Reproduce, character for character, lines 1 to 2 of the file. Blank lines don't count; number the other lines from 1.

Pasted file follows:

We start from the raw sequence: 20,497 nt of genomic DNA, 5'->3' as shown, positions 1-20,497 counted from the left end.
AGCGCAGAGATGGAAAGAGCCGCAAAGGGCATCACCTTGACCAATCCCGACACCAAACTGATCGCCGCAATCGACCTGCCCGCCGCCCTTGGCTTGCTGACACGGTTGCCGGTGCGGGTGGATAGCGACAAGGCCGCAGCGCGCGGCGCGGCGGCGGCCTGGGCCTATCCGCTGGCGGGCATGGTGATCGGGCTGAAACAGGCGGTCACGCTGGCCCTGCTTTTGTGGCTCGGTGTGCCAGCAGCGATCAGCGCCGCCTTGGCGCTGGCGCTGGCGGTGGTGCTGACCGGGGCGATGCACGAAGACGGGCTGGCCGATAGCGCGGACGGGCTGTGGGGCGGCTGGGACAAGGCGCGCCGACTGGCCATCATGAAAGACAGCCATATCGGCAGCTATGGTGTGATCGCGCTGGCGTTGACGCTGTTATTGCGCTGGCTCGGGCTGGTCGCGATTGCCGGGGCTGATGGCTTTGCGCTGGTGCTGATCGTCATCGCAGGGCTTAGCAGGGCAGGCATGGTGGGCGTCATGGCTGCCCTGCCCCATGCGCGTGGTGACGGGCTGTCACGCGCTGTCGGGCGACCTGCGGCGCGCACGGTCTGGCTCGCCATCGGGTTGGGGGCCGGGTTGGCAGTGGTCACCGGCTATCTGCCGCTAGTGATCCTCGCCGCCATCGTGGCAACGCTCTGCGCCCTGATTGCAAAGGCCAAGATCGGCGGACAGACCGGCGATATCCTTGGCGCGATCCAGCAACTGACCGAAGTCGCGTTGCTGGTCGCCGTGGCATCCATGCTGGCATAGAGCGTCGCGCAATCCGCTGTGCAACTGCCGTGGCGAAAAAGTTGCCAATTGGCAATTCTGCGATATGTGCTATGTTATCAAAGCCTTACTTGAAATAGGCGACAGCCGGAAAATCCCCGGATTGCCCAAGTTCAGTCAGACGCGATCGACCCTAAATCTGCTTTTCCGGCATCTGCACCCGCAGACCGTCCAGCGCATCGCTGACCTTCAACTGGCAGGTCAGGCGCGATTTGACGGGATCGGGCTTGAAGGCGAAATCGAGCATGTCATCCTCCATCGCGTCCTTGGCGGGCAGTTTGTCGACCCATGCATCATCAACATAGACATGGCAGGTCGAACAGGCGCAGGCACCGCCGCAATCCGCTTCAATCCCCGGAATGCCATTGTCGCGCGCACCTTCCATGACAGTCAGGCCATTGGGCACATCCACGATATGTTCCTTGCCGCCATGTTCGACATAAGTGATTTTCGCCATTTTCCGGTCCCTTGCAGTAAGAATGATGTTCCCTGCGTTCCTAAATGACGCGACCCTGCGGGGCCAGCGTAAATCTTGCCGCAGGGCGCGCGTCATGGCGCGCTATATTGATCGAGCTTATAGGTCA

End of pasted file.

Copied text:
We start from the raw sequence: 20,497 nt of genomic DNA, 5'->3' as shown, positions 1-20,497 counted from the left end.
AGCGCAGAGATGGAAAGAGCCGCAAAGGGCATCACCTTGACCAATCCCGACACCAAACTGATCGCCGCAATCGACCTGCCCGCCGCCCTTGGCTTGCTGACACGGTTGCCGGTGCGGGTGGATAGCGACAAGGCCGCAGCGCGCGGCGCGGCGGCGGCCTGGGCCTATCCGCTGGCGGGCATGGTGATCGGGCTGAAACAGGCGGTCACGCTGGCCCTGCTTTTGTGGCTCGGTGTGCCAGCAGCGATCAGCGCCGCCTTGGCGCTGGCGCTGGCGGTGGTGCTGACCGGGGCGATGCACGAAGACGGGCTGGCCGATAGCGCGGACGGGCTGTGGGGCGGCTGGGACAAGGCGCGCCGACTGGCCATCATGAAAGACAGCCATATCGGCAGCTATGGTGTGATCGCGCTGGCGTTGACGCTGTTATTGCGCTGGCTCGGGCTGGTCGCGATTGCCGGGGCTGATGGCTTTGCGCTGGTGCTGATCGTCATCGCAGGGCTTAGCAGGGCAGGCATGGTGGGCGTCATGGCTGCCCTGCCCCATGCGCGTGGTGACGGGCTGTCACGCGCTGTCGGGCGACCTGCGGCGCGCACGGTCTGGCTCGCCATCGGGTTGGGGGCCGGGTTGGCAGTGGTCACCGGCTATCTGCCGCTAGTGATCCTCGCCGCCATCGTGGCAACGCTCTGCGCCCTGATTGCAAAGGCCAAGATCGGCGGACAGACCGGCGATATCCTTGGCGCGATCCAGCAACTGACCGAAGTCGCGTTGCTGGTCGCCGTGGCATCCATGCTGGCATAGAGCGTCGCGCAATCCGCTGTGCAACTGCCGTGGCGAAAAAGTTGCCAATTGGCAATTCTGCGATATGTGCTATGTTATCAAAGCCTTACTTGAAATAGGCGACAGCCGGAAAATCCCCGGATTGCCCAAGTTCAGTCAGACGCGATCGACCCTAAATCTGCTTTTCCGGCATCTGCACCCGCAGACCGTCCAGCGCATCGCTGACCTTCAACTGGCAGGTCAGGCGCGATTTGACGGGATCGGGCTTGAAGGCGAAATCGAGCATGTCATCCTCCATCGCGTCCTTGGCGGGCAGTTTGTCGACCCATGCATCATCAACATAGACATGGCAGGTCGAACAGGCGCAGGCACCGCCGCAATCCGCTTCAATCCCCGGAATGCCATTGTCGCGCGCACCTTCCATGACAGTCAGGCCATTGGGCACATCCACGATATGTTCCTTGCCGCCATGTTCGACATAAGTGATTTTCGCCATTTTCCGGTCCCTTGCAGTAAGAATGATGTTCCCTGCGTTCCTAAATGACGCGACCCTGCGGGGCCAGCGTAAATCTTGCCGCAGGGCGCGCGTCATGGCGCGCTATATTGATCGAGCTTATAGGTCA